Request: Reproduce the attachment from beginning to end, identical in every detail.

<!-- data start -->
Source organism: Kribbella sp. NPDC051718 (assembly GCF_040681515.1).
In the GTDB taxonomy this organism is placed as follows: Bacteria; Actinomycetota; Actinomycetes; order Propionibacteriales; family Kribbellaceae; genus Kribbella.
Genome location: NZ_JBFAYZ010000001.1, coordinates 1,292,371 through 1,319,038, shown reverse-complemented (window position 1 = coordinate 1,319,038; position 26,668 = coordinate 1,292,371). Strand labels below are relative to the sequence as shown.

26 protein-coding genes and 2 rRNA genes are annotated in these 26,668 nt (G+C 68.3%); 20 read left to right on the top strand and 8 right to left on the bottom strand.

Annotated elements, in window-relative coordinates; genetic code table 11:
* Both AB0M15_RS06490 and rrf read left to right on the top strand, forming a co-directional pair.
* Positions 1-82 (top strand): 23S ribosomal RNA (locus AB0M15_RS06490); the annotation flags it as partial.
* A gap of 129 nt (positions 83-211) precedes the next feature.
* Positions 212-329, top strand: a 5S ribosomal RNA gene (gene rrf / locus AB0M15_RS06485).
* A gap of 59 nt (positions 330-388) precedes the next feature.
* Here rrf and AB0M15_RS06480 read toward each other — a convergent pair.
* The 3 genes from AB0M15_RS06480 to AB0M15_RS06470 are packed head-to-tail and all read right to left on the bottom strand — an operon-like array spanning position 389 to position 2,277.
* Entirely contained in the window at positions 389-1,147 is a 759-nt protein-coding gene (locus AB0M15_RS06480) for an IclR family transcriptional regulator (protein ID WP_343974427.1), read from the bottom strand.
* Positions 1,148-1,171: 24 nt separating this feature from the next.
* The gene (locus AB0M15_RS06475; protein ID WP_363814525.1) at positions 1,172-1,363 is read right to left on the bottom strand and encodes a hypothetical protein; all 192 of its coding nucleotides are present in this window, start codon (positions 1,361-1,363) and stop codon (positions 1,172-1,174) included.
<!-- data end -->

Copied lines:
Source organism: Kribbella sp. NPDC051718 (assembly GCF_040681515.1).
In the GTDB taxonomy this organism is placed as follows: Bacteria; Actinomycetota; Actinomycetes; order Propionibacteriales; family Kribbellaceae; genus Kribbella.
Genome location: NZ_JBFAYZ010000001.1, coordinates 1,292,371 through 1,319,038, shown reverse-complemented (window position 1 = coordinate 1,319,038; position 26,668 = coordinate 1,292,371). Strand labels below are relative to the sequence as shown.

26 protein-coding genes and 2 rRNA genes are annotated in these 26,668 nt (G+C 68.3%); 20 read left to right on the top strand and 8 right to left on the bottom strand.

Annotated elements, in window-relative coordinates; genetic code table 11:
* Both AB0M15_RS06490 and rrf read left to right on the top strand, forming a co-directional pair.
* Positions 1-82 (top strand): 23S ribosomal RNA (locus AB0M15_RS06490); the annotation flags it as partial.
* A gap of 129 nt (positions 83-211) precedes the next feature.
* Positions 212-329, top strand: a 5S ribosomal RNA gene (gene rrf / locus AB0M15_RS06485).
* A gap of 59 nt (positions 330-388) precedes the next feature.
* Here rrf and AB0M15_RS06480 read toward each other — a convergent pair.
* The 3 genes from AB0M15_RS06480 to AB0M15_RS06470 are packed head-to-tail and all read right to left on the bottom strand — an operon-like array spanning position 389 to position 2,277.
* Entirely contained in the window at positions 389-1,147 is a 759-nt protein-coding gene (locus AB0M15_RS06480) for an IclR family transcriptional regulator (protein ID WP_343974427.1), read from the bottom strand.
* Positions 1,148-1,171: 24 nt separating this feature from the next.
* The gene (locus AB0M15_RS06475; protein ID WP_363814525.1) at positions 1,172-1,363 is read right to left on the bottom strand and encodes a hypothetical protein; all 192 of its coding nucleotides are present in this window, start codon (positions 1,361-1,363) and stop codon (positions 1,172-1,174) included.